Dear Penny: My Daughter is Depressed and Not Working. How Can I Help Her?

A woman moves her head back and forth in motion meant to represent depression.
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Dear Penny,

My 35-year-old daughter is unemployed. She failed out of a graduate program two years ago after working on it for 10 years, and says she has been too depressed to work. She didn’t work during grad school, and in the time since, she had one job for about seven months and quit because she hated it.

I gave her financial support and she also used up an inheritance of about $500,000. I am reluctant to provide further support until she’s willing to work or (if she’s so disabled by her depression) to apply for disability. However, now she is mooching off an older sister and not speaking to me because I have insisted she get a job. She says she'll either kill herself or live in a car when she has to leave her sister’s place. The sister set a deadline that is now four months away. I am panicking and don't know what to do.

— At the End of My Rope

Dear End,

I’m sorry for the situation your family is going through. Mental health is a challenging issue and can be difficult on those with mental health concerns and those who care for them.

To support your daughter through mental illness, listen when she shares what she’s experiencing, take her seriously when she talks about things like depression and suicide, and, above all, remember she has to make her own decisions. The National Alliance for Mental Illness (NAMI) shares resources for supporting a loved one, with the reminder that “support is not control.” “We can support and encourage our family members. We can’t, however, make their treatment decisions for them.”

(We shared some mental health resources privately when the letter came in, and we’ll share those at the bottom of this column, as well.)

A person is only eligible for Social Security Disability Insurance (SSDI) benefits if they’ve previously worked a job covered by Social Security. The program usually comes with a five-month waiting period, and the agency’s definition of “disabled” is quite strict. Filing a claim would likely require a medical diagnosis of depression and an extensive history of treatment, either of which may or may not be right for your daughter.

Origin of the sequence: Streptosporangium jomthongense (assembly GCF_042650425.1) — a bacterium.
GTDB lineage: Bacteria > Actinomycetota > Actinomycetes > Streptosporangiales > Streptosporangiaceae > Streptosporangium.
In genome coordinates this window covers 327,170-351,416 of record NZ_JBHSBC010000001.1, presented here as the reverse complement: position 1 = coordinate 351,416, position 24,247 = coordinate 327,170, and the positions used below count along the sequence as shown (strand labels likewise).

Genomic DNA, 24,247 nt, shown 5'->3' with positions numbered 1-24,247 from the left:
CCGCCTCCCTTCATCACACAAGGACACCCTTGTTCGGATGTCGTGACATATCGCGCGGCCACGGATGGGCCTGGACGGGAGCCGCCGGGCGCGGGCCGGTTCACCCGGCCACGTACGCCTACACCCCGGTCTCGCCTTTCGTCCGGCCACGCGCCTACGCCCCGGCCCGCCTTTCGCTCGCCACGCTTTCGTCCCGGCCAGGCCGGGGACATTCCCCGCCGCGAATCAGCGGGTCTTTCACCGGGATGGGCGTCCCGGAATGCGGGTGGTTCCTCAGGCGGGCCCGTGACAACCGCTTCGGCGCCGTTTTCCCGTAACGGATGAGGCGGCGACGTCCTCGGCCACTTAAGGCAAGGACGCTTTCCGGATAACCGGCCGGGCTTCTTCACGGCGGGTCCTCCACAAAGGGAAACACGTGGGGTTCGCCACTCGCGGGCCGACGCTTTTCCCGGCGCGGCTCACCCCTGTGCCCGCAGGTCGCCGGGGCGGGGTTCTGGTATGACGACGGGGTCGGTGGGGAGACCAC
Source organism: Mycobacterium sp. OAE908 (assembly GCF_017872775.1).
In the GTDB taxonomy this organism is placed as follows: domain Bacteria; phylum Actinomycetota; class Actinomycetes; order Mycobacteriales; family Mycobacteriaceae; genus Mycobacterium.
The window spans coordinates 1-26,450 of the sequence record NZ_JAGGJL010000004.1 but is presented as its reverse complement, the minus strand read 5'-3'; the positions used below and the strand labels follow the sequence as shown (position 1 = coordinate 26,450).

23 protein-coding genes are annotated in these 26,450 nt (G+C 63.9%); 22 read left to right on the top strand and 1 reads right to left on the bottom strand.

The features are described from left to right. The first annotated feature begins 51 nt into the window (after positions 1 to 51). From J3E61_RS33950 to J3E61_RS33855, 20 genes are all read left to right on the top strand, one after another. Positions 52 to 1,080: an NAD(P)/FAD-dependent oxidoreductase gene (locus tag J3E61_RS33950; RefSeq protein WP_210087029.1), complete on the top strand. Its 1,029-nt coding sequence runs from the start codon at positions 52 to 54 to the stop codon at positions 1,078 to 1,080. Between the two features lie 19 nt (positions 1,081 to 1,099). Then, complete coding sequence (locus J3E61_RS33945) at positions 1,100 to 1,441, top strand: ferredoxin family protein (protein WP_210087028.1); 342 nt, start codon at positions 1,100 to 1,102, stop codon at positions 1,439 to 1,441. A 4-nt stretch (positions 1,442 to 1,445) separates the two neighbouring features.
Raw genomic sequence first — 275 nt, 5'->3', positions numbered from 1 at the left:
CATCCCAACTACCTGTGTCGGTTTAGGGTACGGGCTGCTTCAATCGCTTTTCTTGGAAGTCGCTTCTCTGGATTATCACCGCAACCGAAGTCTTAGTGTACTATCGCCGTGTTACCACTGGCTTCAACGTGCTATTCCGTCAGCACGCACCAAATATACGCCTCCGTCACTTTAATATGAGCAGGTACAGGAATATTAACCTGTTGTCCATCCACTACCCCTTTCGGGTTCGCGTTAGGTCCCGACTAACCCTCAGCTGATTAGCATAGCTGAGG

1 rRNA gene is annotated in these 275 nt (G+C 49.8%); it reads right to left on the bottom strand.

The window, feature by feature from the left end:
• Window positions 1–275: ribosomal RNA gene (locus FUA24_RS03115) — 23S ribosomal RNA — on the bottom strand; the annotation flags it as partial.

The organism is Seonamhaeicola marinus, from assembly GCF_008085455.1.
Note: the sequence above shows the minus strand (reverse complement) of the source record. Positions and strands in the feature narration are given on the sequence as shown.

Neither you nor your older daughter need to feel obligated to provide financial support if you don’t feel able or you don’t feel like it’s the best way to help your daughter. If you want to help in other ways, here are some resources you can guide her toward:

  • The National Alliance for Mental Illness (NAMI) can connect you with support groups for people living with mental illness and for their families. Find their online resources and search for a chapter near you at
  • Housing assistance through the U.S. Department of Housing and Urban Development (
  • Individual Placement and Support (IPS), a form of supported employment for workers dealing with mental illness, including depression.
  • Remote work, which is a better fit for some folks, depending on mental health needs, because it offers flexibility, comfort and environmental control that can be hard to get in an in-person job. Browse The Penny Hoarder’s Work-From-Home Job Board ( to find options that span industries and experience levels.
  • Freelancing, which might offer even more flexibility and autonomy than other remote work (though it requires self-motivation, which could be a challenge for someone suffering from depression).
  • Medicaid, a state-managed health insurance program that could help her get any mental health care she needs. Also look for clinics and organizations offering free or low-cost therapy in your area.

In Crisis? Call 988 to connect to the National Suicide Prevention Lifeline

If you or a loved one is considering self-harm or harm to others, call 988. This lifeline connects callers with a trained mental health professional immediately.

Dana Miranda is a Certified Educator in Personal Finance®, author, speaker and personal finance journalist. She writes Healthy Rich, a newsletter about how capitalism impacts the ways we think, teach and talk about money.